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Head Taruma

Stopping Epilepsy Before It Starts?

“Being able to identify that a person is likely to develop epilepsy following a brain injury is one of the most important focus areas in modern-day epilepsy research,” says Dr. Laura Lubbers, CURE’s Chief Scientific Officer. “With 3.4 million Americans suffering from epilepsy and seizures in the U.S., this discovery of a predictive biomarker for a certain form of epilepsy could prevent unpredictable seizures from taking over the lives of millions of Americans and their families.”   New research, funded by Citizens United for Research in Epilepsy (CURE), has discovered a ‘smoking gun’ biomarker that could result in treatments that stop some epilepsies before they even start.   Using a rat model of brain injury and epilepsy, CURE-funded researcher Dr. Annamaria Vezzani and her team...

Are there signs of CTE in the brain tissue of younger people with epilepsy?

Younger adults with difficult-to-treat epilepsy may have early signs of chronic traumatic encephalopathy (CTE) in their brain tissue, but it appears to be uncommon, according to a small, preliminary study published in the January 10, 2018, online issue of Neurology, the medical journal of the American Academy of Neurology. Chronic traumatic encephalopathy (CTE) is a rare, degenerative brain disease most likely caused by repeated head trauma. People with CTE may develop symptoms like dementia, personality disorders or behavior problems. People with epilepsy can experience head trauma when they have full body seizures, also called tonic-clonic seizures, or partial or focal seizures where they lose some or all awareness of their surroundings.

New study hopes to shed light on mechanism behind epileptic and non-epileptic seizures

Seizures are a common result of traumatic brain injury, especially in military veterans. A new study funded by the DOD, Congressionally Directed Medical Research Programs, and conducted in Providence RI and Birmingham AL (at the Veterans Affairs Medical Centers in Providence, RI and Birmingham, AL, Rhode Island Hospital, Brown University and the University of Alabama at Birmingham) hopes to shed new light on the mechanism behind seizures associated with post-traumatic epilepsy and psychogenic nonepileptic seizures.   The $3.6 million award, W81XWH-17-1-0619 will examine whether a form of cognitive behavior therapy, a short-term, goal-oriented psychotherapy approach to problem-solving, could be effective in reducing the frequency and/or severity of seizures in those with TBI. Cognitive...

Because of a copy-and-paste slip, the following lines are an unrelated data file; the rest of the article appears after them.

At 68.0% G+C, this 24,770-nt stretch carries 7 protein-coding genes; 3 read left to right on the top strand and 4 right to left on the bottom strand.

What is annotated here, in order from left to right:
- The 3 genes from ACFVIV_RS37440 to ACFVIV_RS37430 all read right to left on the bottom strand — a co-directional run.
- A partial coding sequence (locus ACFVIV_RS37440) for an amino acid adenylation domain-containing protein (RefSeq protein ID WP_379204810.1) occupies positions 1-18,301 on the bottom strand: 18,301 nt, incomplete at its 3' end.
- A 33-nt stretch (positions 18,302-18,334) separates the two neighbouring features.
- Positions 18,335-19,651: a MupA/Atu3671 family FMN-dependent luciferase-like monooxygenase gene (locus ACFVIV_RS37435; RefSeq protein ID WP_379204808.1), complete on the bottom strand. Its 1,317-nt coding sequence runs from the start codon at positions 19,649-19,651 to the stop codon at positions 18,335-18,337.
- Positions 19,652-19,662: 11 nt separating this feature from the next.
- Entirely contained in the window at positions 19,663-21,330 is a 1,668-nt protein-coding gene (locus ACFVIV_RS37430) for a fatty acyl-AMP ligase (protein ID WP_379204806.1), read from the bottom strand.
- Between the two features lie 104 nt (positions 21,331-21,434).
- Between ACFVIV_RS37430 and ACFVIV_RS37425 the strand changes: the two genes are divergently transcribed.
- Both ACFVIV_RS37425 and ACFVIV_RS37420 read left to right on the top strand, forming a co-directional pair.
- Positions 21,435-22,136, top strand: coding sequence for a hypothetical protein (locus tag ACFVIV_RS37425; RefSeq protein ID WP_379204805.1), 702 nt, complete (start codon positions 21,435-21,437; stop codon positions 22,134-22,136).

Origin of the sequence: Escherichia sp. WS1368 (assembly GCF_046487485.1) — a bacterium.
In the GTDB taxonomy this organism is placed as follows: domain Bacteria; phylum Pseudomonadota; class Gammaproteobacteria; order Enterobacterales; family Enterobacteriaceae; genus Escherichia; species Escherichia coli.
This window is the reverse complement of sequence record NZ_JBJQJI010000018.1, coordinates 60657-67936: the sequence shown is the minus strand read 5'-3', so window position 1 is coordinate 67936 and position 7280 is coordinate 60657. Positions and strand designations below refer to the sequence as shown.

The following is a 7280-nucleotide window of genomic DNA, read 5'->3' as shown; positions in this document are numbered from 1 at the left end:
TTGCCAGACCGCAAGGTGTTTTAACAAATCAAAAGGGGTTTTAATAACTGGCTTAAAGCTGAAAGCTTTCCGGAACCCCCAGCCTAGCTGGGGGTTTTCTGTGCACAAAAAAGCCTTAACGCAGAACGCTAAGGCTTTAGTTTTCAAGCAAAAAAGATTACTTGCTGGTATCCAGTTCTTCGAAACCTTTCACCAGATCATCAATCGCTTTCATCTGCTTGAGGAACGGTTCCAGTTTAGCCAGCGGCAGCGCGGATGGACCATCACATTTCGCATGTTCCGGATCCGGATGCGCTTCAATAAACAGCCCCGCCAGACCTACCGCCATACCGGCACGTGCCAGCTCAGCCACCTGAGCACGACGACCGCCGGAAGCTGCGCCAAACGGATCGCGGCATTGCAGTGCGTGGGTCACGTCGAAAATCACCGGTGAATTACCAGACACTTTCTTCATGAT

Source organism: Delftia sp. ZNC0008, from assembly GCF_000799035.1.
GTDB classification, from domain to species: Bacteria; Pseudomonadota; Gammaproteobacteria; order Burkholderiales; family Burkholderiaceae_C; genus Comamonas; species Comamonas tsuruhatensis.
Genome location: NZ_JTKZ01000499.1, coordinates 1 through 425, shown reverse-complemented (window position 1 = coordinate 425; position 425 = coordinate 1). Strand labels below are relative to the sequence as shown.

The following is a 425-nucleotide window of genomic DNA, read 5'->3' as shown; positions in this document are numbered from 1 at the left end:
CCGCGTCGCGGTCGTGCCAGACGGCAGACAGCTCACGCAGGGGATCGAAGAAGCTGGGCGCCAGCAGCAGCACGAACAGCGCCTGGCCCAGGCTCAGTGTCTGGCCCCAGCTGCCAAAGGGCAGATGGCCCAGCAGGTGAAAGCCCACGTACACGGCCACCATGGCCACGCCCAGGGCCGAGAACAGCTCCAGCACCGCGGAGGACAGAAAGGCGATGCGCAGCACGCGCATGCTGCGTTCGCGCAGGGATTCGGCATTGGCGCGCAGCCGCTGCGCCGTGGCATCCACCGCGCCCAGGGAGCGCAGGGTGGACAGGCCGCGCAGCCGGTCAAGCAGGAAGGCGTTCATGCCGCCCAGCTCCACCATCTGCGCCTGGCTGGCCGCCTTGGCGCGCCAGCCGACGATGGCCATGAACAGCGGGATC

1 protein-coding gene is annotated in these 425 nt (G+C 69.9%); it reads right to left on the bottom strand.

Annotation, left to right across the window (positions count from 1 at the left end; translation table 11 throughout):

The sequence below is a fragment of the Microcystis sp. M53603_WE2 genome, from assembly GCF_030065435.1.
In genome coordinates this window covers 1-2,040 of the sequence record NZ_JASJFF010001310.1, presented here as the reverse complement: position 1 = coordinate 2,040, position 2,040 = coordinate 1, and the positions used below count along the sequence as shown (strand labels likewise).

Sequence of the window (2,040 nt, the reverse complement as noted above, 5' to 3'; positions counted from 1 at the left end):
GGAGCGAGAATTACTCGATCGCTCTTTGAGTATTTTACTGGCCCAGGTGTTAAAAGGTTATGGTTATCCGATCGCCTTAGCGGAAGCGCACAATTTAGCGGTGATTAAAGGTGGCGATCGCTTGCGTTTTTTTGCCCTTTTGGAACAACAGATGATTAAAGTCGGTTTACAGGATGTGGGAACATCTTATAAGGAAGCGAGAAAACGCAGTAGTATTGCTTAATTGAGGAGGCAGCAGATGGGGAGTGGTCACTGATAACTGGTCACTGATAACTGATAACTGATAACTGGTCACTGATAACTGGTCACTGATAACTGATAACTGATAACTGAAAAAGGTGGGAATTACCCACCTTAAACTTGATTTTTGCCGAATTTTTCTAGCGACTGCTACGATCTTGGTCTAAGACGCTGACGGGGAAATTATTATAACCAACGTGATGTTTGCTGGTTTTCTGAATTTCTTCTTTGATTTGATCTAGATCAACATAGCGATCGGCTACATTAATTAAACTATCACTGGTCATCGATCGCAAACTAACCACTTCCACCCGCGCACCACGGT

Slowing brain cell growth reduces risk of seizures

According to the Centers For Disease Control and Prevention (CDC), Traumatic Brain Injury (TBI) is a major contributor to disabilities and deaths in the U.S. Statistics indicate that 153 people die every day from injuries involving TBI.   TBI is a type of brain injury that occurs when trauma causes damage to the brain. An individual with mild TBI may experience unconsciousness for a few seconds, whereas an individual with severe TBI may have headaches that don’t go away, or in extreme cases, it can cause a loss of coordination and slurred speech.  

Memory decline after head injury may be prevented by slowing brain cell growth

The excessive burst of new brain cells after a traumatic head injury that scientists have traditionally believed helped in recovery could instead lead to epileptic seizures and long-term cognitive decline, according to a new Rutgers New Jersey Medical School study. In the September issue of Stem Cell Reports, Viji Santhakumar, associate professor in the department of Pharmacology, Physiology and Neuroscience, and her colleagues, challenge the prevailing assumption by scientists in the field that excessive neurogenesis (the birth of new brain cells) after injury is advantageous.

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